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News & Record (Greensboro, North Carolina)

 

The High Point City Council will meet privately Monday to discuss "Plan B" for building the $30 million to $35 million stadium downtown.

High Point leaders aren't going to wait 60 to 90 days to figure out how to pay for a baseball stadium.

On Monday, the City Council will meet privately to discuss plan B for building the $30 million to $35 million stadium downtown.

That meeting will come just days after Guilford County commissioners put off for 60 to 90 days a decision on whether to pay 20 percent of the construction debt on the stadium.

Commissioners said Thursday that they need more time to vet the plan and suggested that a committee of commissioners, High Point council members and others hash out the details.

But on Friday, High Point leaders said they don't have that much time and must proceed with an alternate plan.

The city will lose the baseball team that would play in the stadium, the Atlantic League's Bridgeport Bluefish, currently in Connecticut, if it isn't open in spring 2019.

"There's a timeline, and that timeline can't be arbitrarily varied," Councilman Latimer Alexander IV said Friday. "I think that's something the commissioners either didn't understand or didn't know or didn't want to consider."

If the commissioners need more time. "they can do anything they want to, but we don't have that luxury, and we're moving on," Alexander said.

Councilman Jay Wagner said Friday that he hasn't seen a formal plan B but believes city staffers will present some recommendations Monday.

The meeting is scheduled to start at 4:30 p.m. Council members are allowed to discuss the matter privately because it pertains to economic development.

They could emerge from the closed session and announce a new plan.

Ideally, Wagner said, the county commissioners would warm up to the original plan: giving High Point a portion of extra tax revenue generated by new development in a 649-acre zone around the stadium.

That's really "a simple ask," he said.

"That's the cause of our frustration. We're really pretty baffled," he said.

Frustration has defined negotiations between the council and the Board of Commissioners for more than a month, when it became clear that the two sides were at loggerheads.

High Point wants to transform a blighted section of downtown into a thriving social and cultural center.

Elected officials and community leaders spent two years figuring out how to make that happen. They created a downtown development group, Forward High Point, to turn the ideas into reality.

Their plan? Build a multipurpose stadium on $15 million worth of land the city already owns or is trying to buy. The city would own the stadium and lease it to a baseball team.

There would be private development in the 649-acre zone, too. High Point University President Nido Qubein raised $50 million for the Bluefish, a children's museum, a park and an event center. Greensboro developer Roy Carroll said he plans to build a hotel there, and High Point developer Blue Ridge Cos. said it will build 200 apartments.

But those plans hinge on the stadium.

High Point leaders crafted a plan to cover 80 percent of the debt: fees on tickets and parking; money from the High Point Convention & Visitors Bureau; stadium rent; and what BB&T bank pays for the naming rights to the stadium.

For the remaining 20 percent, High Point wanted the county to give up a portion of new tax revenue within that zone for up to 20 years - less if the pace of development surpassed the estimate.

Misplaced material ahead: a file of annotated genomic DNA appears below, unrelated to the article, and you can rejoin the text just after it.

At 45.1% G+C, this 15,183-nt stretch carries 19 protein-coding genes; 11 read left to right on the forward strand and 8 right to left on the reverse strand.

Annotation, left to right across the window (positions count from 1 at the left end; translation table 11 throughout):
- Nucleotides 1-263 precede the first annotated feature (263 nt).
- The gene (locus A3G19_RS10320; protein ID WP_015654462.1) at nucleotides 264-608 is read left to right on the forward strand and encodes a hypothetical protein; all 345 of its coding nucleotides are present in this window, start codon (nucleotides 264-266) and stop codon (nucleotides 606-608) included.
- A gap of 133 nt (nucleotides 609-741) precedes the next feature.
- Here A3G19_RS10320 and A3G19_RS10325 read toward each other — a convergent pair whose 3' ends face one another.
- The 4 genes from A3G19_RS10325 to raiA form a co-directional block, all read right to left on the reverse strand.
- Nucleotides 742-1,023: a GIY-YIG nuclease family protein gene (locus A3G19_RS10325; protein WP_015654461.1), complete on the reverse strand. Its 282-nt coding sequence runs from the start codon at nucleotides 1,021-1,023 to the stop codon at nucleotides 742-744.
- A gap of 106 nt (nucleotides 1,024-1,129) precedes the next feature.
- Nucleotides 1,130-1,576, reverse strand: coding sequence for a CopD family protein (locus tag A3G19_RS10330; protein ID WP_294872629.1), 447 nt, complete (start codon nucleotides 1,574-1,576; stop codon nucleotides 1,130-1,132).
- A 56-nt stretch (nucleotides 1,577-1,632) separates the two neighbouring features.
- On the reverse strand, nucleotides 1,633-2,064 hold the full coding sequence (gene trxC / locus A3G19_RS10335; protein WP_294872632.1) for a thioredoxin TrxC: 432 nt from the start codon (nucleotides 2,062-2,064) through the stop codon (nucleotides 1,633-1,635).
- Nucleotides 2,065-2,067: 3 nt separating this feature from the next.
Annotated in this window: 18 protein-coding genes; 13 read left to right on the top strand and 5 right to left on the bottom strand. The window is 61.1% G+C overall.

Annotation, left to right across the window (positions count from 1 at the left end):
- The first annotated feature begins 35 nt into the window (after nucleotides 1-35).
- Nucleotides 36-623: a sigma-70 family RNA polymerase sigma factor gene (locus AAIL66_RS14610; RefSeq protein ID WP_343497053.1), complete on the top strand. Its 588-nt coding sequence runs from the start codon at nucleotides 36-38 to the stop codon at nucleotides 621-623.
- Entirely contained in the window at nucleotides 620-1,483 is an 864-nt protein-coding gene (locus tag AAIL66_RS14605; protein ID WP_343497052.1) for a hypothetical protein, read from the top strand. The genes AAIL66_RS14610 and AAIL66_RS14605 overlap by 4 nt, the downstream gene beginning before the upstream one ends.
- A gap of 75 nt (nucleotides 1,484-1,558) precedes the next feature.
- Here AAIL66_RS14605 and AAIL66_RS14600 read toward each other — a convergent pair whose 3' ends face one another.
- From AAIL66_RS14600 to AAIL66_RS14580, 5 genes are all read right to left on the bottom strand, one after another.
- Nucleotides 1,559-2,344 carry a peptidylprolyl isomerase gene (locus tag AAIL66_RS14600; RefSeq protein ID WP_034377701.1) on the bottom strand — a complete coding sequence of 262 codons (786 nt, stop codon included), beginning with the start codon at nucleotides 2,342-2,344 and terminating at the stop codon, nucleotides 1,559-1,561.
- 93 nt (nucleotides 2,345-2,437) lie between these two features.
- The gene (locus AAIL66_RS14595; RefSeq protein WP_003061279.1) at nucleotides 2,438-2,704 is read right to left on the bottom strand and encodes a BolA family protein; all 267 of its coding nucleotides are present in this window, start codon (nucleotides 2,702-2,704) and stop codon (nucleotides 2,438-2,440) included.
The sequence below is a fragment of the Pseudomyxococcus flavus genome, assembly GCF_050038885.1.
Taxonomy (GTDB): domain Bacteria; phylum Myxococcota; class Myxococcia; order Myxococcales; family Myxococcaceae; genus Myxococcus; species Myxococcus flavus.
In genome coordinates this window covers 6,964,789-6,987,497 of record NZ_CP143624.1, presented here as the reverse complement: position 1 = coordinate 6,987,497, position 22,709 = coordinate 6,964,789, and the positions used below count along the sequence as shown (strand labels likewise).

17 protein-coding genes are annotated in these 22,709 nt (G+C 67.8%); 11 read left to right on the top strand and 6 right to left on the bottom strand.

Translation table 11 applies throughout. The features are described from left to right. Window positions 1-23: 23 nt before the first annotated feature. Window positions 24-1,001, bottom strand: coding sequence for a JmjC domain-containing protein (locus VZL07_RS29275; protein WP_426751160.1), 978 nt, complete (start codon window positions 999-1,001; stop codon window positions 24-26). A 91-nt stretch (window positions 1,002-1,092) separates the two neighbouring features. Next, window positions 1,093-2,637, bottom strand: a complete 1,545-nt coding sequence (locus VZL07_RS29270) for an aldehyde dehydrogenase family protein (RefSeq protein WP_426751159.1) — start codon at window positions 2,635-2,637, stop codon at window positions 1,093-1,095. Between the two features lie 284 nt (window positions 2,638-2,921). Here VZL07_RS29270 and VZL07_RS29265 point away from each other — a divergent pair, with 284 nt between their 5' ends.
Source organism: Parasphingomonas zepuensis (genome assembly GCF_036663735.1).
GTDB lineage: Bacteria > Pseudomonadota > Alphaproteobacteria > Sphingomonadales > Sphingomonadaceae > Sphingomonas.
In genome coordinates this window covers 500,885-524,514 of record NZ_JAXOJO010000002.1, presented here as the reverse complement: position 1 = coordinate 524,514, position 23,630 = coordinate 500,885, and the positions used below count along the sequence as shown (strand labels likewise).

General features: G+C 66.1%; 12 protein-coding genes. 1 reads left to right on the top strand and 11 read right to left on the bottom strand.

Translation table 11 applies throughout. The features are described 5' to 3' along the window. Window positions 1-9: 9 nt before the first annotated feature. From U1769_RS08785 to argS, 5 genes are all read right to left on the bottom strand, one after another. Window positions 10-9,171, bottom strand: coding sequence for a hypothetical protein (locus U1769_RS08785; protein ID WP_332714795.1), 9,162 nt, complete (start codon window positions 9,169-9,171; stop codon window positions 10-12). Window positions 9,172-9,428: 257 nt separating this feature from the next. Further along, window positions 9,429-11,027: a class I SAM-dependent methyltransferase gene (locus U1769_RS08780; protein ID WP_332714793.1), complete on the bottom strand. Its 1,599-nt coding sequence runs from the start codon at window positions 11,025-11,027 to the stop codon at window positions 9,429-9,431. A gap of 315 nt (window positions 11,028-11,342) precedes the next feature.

Commissioners were skeptical from the start, and grew even more so as August turned into September.

They complained that High Point didn't give the community a chance to opine on the plan.

They worried that the city has no backup plan to repay the debt if development fails to take off.

They fumed when High Point Mayor Bill Bencini threatened to pull out of the countywide Economic Development Alliance if commissioners nixed the plan.

And even after High Point leaders spent a month wooing commissioners - meeting to answer questions, providing copies of a half-dozen feasibility studies, offering compromises that would lessen the county's contribution of new tax revenue - commissioners could not be persuaded to support the plan.

On Thursday, only Commissioner Carlvena Foster of High Point voted against the 60- to 90-day delay, and did so after trying and failing to get her colleagues to vote on the proposal then and there.

On Friday, Qubein said he was "disappointed but not discouraged" by the commissioners' delay - a good sign for the project's future, since he is part of the baseball team's nonprofit ownership structure.

"This is an important transformational project for the city of High Point and we will continue to seek ways to make it work," Qubein said.

Still, High Point must "assess the situation and see what true impact it will have and if we will be able to proceed," said Ray Gibbs, the executive director of Forward High Point.

Leaders said Friday that they still will present their plan Oct. 3 to the state's Local Government Commission, which must approve any loan the city takes out to build the stadium.

Getting the commission's approval could be much more difficult without the county's support, they said.

"I cannot imagine any project that could be brought to (the commissioners) that would have so much direct financial return, let alone the social excitement," Gibbs said.

"This delay could very well have a negative impact on our ability to implement the project," he said. "We have always been on a very fast tract and we have never failed to mention that."

Contact Margaret Moffett at 336-373-7031 and follow @MargaretMoffett on Twitter.

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September 23, 2017
 
 
 

 

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